6. makati1 on Sun, 23rd Jun 2019 6:07 pm 

    pbp, the US has shit for a military. None of its weapons systems work and the paid to fight snowflakes are not going to win against any real army, like Iran. In 17+ years, goat herds have been beating them in Afghan. Ditto for all the other wars of choice: Syria, Iraq, etc..

    Iran holds the Aces. Last time I checked, there are zero carriers in the Gulf bathtub. The US Navy knows it will lose anything they have in the Gulf when the SHTF. Iran’s missiles are capable of taking out all American assets in the ME not to mention all of the oil resources as you mentioned. One day would take the world economy to its knees and destroy the US as a powerful nation. One day.

    Only fools would attack Iran. It doesn’t need nukes. In today’s world the Strait is the “Nuke of Nukes”. Even Israel will not attack Iran directly as it would get its ass handed to it in short order. Instead, Israel wants the US to do its dirty work. Maybe Hitler had the right idea?

    I would guess you are an arm-chair-general, pbp and likely have zero experience in the military or even know what Iran is like today. Easy to suck down that USMSM Koolaid when YOUR ass is not on the firing line. Like most Americans, you deserve what is coming.

  7. makati1 on Sun, 23rd Jun 2019 6:29 pm 

    “Provoking Iran Could Start a War and Crash the Entire World Economy”

    https://www.strategic-culture.org/news/2019/06/23/provoking-iran-could-start-a-war-and-crash-the-entire-world-economy/

    “Iran’s ability to target and destroy the high-altitude American drone, which was developed to evade the very surface-to-air missiles used to bring it down, surprised some Defense Department officials, who interpreted it as a show of how difficult Tehran can make things for the United States as it deploys more troops and steps up surveillance in the region.”

    “The threat of causing a conflict in the Persian Gulf, and thereby making the price of oil soar to $300 a barrel, will not save US hegemony but will rather end up accelerating the inevitable end of the US dollar as a global reserve currency.” And the end of the US as a major power. Third world?

    As I said: Iran holds all the Aces in this game. Reality is much more exciting than the piss-poor “Game of Thrones”. Pass the popcorn.

  8. print baby print on Mon, 24th Jun 2019 1:09 am 

    Mak we all deserve what is coming me you , trump , mulah in teheran . We are parasites with brain anomaly .You think you are better than other you hate Jews and Americans. You think Ksa or Iran are better , you are wrong. Yes I am arm chair general just like you , but I have military experience and I know what is coming and we have deserved all what is coming .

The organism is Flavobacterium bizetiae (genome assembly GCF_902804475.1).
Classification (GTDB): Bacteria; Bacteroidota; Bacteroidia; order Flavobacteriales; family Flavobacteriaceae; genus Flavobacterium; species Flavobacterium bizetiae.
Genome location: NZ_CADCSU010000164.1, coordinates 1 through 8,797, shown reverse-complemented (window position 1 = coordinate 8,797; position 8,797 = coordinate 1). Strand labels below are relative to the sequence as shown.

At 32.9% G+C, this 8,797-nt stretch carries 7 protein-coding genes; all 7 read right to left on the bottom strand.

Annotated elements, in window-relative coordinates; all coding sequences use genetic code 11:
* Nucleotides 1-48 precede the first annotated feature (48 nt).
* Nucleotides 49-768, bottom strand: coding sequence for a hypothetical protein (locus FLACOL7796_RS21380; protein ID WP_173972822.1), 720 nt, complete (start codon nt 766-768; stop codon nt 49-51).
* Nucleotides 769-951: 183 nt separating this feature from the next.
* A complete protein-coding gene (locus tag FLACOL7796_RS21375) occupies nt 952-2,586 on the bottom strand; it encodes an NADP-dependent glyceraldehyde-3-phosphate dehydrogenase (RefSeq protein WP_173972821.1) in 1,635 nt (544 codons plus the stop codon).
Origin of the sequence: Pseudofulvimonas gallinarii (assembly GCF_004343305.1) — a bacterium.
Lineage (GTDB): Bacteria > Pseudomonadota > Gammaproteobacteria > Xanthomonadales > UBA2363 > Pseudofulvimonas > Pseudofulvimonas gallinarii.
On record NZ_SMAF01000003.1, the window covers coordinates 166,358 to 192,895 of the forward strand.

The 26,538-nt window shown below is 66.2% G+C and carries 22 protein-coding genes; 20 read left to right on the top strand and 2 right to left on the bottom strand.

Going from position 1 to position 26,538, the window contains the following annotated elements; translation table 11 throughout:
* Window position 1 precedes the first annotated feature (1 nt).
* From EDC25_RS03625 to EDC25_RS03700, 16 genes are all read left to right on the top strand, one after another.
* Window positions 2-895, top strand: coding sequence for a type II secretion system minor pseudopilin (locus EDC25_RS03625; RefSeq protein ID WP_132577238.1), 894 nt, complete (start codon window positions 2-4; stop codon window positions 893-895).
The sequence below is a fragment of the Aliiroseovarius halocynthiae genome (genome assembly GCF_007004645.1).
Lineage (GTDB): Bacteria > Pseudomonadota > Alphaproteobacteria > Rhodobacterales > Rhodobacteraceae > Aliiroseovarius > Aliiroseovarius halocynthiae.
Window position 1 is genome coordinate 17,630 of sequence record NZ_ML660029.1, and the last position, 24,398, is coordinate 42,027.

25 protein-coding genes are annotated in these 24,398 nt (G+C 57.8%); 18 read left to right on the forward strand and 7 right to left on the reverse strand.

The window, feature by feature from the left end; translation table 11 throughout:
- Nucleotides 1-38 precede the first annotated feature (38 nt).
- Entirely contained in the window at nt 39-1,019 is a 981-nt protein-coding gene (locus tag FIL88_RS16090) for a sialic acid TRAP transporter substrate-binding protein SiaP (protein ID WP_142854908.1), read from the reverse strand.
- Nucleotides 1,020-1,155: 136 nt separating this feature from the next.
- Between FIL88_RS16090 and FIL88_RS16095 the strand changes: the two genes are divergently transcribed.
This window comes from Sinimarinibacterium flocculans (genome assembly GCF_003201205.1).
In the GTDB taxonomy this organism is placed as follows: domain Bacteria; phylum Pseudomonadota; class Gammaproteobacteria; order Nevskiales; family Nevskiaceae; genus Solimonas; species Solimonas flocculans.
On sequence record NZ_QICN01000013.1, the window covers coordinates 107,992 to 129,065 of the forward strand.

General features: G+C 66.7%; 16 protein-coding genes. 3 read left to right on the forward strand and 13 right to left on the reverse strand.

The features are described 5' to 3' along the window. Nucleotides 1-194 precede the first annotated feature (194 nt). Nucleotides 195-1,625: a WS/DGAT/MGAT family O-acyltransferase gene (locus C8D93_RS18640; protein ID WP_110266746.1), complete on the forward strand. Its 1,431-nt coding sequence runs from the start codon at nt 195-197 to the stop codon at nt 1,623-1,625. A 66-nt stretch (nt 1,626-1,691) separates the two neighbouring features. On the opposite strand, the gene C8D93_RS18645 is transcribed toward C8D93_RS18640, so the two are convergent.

9. makati1 on Mon, 24th Jun 2019 2:04 am 

    Actually, pbp, the US deserves most of it for its greed, immorality, murders. theft and plain insanity for the last 70+ years or so. The voracious termite US consumer/wasters that reside there are well deserving of what is coming. In spades!

    I “hate” those who are causing the unnecessary pain in the world today, and yes, the Jews and Americans are at the top of the list. The sooner both are taken down, the better for the rest of the world. Tomorrow would be fine with me.

    I served for 11 years as an officer in the military. I was on the street in the 60s riots, were you? I see what the US is doing in the name of “democracy” when there is no democracy in the US. Hypocrites. Always pointing the finger of blame at others instead of the real culprit, themselves.

    So, yes, it is time they (Americans) live on their <4% of the world's resources instead of the 25%+ that they have been stealing from 3rd world countries for decades. ? Filipinos live on 1/20th that of an American, so it can be done. If you cannot live on 1/5 what you do now, then die. Simple, yes?

  10. print baby print on Mon, 24th Jun 2019 7:09 am 

    You are completley right. I am saying another thing can you imagine Russia Iran Ksa Serbia Croatia you name it to be super power for the last 70 years the things would be hundred times worst . I am 99% sure , well we can discuss about it but I am sure you know the true deep inside . So the americans are not the ultimate evil human kind is